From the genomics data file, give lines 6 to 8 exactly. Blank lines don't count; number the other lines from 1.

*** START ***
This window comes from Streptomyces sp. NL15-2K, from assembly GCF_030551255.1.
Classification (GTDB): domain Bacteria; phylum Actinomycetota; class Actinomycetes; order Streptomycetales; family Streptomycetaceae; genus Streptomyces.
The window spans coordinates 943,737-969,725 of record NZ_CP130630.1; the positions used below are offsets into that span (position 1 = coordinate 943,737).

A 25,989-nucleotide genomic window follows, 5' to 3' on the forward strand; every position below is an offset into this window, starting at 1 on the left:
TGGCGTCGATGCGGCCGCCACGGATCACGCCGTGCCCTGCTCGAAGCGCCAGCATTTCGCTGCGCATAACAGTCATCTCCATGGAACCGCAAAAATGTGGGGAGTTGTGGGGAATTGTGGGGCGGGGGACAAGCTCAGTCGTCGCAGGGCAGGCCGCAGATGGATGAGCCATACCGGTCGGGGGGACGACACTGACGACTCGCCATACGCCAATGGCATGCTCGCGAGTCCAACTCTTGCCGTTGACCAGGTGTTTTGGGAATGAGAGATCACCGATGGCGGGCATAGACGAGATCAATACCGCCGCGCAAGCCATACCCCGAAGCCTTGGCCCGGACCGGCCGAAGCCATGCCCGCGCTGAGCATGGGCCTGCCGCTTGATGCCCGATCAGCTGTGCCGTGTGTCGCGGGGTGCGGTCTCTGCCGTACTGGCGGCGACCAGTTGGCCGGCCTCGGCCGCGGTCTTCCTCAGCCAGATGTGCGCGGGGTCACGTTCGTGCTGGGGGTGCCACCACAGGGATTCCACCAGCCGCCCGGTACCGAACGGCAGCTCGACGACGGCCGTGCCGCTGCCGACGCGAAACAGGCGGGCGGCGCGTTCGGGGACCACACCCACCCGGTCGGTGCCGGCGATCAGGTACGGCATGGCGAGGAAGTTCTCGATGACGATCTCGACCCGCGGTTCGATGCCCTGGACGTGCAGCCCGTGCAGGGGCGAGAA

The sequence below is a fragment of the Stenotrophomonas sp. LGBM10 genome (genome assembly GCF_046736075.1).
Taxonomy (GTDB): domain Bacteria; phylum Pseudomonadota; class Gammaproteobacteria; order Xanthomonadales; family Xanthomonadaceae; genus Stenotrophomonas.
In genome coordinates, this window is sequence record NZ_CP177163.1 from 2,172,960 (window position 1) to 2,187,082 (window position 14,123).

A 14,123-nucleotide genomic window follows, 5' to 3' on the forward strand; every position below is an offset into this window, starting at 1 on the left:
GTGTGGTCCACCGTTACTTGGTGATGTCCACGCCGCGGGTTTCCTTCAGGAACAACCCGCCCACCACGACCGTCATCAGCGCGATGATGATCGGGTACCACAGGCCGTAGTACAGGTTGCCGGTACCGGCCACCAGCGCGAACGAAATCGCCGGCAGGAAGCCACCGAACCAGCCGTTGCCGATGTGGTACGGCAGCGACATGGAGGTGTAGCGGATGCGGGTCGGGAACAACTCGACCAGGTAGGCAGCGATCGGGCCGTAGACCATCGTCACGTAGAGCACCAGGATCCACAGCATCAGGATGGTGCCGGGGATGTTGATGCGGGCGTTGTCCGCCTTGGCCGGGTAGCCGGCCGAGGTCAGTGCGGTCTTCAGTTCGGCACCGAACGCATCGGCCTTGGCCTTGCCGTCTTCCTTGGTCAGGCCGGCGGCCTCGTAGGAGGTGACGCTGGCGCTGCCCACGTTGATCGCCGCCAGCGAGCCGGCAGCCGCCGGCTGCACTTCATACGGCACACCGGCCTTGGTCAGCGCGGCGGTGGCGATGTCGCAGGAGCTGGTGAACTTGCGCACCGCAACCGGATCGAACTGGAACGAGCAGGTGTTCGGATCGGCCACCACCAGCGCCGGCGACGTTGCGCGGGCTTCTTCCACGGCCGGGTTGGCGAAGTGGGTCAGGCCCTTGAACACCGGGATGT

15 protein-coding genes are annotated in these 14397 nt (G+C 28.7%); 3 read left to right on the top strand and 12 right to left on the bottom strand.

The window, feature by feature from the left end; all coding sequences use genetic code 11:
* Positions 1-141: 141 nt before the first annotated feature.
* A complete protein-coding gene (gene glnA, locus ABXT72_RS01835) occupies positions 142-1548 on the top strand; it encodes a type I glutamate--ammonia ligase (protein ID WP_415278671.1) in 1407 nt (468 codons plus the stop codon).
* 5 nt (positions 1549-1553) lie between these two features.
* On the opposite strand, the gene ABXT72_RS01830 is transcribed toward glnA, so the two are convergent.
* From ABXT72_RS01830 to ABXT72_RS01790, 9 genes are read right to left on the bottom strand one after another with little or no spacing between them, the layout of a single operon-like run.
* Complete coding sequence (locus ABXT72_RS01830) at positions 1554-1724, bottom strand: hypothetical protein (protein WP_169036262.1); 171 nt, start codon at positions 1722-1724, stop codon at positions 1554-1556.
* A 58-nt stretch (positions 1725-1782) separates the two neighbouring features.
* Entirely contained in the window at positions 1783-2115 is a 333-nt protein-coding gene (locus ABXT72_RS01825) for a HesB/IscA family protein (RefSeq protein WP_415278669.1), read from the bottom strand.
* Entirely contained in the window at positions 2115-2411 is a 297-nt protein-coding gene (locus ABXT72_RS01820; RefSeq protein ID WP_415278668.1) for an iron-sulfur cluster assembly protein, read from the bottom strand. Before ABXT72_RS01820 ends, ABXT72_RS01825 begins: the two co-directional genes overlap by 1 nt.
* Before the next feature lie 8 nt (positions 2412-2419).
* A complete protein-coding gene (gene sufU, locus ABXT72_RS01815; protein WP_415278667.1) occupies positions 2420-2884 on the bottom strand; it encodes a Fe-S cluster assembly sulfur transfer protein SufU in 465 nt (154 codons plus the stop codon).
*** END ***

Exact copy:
The sequence below is a fragment of the Stenotrophomonas sp. LGBM10 genome (genome assembly GCF_046736075.1).
Taxonomy (GTDB): domain Bacteria; phylum Pseudomonadota; class Gammaproteobacteria; order Xanthomonadales; family Xanthomonadaceae; genus Stenotrophomonas.
In genome coordinates, this window is sequence record NZ_CP177163.1 from 2,172,960 (window position 1) to 2,187,082 (window position 14,123).